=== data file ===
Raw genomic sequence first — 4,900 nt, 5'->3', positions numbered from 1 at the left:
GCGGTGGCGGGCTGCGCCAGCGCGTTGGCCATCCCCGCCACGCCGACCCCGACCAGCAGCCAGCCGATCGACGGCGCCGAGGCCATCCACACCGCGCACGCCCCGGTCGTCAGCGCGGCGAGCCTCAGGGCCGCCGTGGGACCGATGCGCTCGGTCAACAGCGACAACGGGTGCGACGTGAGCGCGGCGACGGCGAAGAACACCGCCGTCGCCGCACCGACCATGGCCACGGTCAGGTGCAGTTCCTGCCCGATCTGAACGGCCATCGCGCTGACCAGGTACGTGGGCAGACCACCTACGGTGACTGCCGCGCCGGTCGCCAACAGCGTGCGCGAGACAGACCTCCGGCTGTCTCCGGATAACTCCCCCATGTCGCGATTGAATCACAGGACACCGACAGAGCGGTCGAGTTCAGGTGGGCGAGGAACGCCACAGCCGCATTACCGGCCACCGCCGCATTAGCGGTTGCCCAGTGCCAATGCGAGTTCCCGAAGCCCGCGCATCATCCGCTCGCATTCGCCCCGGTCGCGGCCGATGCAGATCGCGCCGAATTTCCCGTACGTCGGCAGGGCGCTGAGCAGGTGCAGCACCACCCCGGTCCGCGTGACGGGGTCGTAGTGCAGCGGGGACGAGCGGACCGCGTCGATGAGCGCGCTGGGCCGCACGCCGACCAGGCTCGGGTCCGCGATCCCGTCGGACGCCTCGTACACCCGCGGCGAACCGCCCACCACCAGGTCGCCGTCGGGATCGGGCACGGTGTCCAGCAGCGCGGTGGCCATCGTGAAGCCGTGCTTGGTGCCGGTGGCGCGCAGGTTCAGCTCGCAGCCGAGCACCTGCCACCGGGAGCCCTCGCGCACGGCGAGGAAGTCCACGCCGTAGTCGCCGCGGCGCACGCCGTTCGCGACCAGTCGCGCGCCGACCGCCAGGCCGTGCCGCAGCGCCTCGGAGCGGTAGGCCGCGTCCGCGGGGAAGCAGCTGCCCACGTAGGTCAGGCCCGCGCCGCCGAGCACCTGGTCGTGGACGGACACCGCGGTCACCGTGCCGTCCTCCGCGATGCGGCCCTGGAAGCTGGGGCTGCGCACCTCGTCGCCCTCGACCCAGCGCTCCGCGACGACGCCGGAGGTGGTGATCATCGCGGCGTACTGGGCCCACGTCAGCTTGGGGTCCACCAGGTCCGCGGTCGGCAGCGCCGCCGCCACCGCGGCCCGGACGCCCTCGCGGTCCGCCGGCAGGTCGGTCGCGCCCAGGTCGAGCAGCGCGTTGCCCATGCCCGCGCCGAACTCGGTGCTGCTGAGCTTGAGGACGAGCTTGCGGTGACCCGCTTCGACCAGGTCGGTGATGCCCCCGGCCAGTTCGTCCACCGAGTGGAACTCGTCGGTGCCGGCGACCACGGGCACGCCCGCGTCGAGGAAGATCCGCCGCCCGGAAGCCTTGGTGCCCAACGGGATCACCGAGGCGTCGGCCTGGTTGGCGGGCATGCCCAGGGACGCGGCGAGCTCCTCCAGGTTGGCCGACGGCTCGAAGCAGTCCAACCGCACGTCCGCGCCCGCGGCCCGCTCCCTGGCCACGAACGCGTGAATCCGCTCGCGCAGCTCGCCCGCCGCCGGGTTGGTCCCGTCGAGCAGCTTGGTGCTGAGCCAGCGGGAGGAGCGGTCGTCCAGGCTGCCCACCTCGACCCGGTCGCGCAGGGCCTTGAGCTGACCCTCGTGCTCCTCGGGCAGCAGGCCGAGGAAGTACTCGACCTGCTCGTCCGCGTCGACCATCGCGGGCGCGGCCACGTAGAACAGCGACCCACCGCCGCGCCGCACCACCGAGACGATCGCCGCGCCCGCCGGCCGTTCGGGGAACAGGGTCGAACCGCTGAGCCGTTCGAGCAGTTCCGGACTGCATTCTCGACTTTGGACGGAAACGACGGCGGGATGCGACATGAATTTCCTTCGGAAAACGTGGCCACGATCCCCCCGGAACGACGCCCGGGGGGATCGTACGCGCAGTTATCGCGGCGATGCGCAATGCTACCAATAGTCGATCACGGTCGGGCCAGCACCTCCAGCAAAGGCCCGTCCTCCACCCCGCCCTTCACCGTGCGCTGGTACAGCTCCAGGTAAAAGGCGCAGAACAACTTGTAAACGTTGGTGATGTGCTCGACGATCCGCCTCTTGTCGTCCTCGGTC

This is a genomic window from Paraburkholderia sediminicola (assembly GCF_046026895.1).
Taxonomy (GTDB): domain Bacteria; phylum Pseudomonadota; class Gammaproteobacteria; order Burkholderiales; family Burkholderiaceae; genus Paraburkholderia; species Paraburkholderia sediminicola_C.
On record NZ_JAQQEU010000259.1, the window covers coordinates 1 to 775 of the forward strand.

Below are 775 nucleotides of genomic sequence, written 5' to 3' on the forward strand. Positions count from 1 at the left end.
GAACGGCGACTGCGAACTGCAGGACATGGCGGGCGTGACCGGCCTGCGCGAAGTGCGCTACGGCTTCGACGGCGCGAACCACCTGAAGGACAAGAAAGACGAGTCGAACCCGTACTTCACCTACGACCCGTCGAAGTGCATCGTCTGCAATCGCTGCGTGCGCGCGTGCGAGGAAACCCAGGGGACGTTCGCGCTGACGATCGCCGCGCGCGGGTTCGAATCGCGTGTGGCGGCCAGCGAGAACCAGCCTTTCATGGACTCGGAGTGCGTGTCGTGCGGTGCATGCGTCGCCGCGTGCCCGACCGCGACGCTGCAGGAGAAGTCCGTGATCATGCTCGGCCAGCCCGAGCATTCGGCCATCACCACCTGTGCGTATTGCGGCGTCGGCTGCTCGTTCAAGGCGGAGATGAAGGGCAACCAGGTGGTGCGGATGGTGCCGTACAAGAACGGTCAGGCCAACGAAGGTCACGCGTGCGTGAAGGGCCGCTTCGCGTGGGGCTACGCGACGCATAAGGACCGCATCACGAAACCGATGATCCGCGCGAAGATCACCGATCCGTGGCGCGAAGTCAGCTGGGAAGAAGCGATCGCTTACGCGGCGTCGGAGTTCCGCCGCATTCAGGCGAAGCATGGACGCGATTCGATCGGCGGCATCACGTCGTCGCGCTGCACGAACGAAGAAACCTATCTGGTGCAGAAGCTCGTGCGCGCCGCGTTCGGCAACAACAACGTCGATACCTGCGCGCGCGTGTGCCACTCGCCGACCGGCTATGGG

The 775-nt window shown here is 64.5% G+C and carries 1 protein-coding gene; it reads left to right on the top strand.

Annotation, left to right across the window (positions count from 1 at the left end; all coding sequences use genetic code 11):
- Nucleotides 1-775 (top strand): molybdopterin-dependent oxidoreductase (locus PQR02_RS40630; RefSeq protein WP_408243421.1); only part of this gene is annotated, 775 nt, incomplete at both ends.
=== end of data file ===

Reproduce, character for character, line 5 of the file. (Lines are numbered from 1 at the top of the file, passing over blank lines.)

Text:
On record NZ_JAQQEU010000259.1, the window covers coordinates 1 to 775 of the forward strand.